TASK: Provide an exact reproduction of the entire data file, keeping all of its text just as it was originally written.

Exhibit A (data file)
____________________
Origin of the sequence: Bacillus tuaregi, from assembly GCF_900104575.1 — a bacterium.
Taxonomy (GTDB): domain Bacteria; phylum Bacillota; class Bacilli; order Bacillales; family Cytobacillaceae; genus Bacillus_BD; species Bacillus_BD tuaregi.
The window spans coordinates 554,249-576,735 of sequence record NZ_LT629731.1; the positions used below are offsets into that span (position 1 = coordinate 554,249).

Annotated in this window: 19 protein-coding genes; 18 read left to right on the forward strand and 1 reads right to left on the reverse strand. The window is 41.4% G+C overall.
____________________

Origin of the sequence: Bacillus tuaregi, from assembly GCF_900104575.1 — a bacterium.
Taxonomy (GTDB): domain Bacteria; phylum Bacillota; class Bacilli; order Bacillales; family Cytobacillaceae; genus Bacillus_BD; species Bacillus_BD tuaregi.
The window spans coordinates 554,249-576,735 of sequence record NZ_LT629731.1; the positions used below are offsets into that span (position 1 = coordinate 554,249).

Annotated in this window: 19 protein-coding genes; 18 read left to right on the forward strand and 1 reads right to left on the reverse strand. The window is 41.4% G+C overall.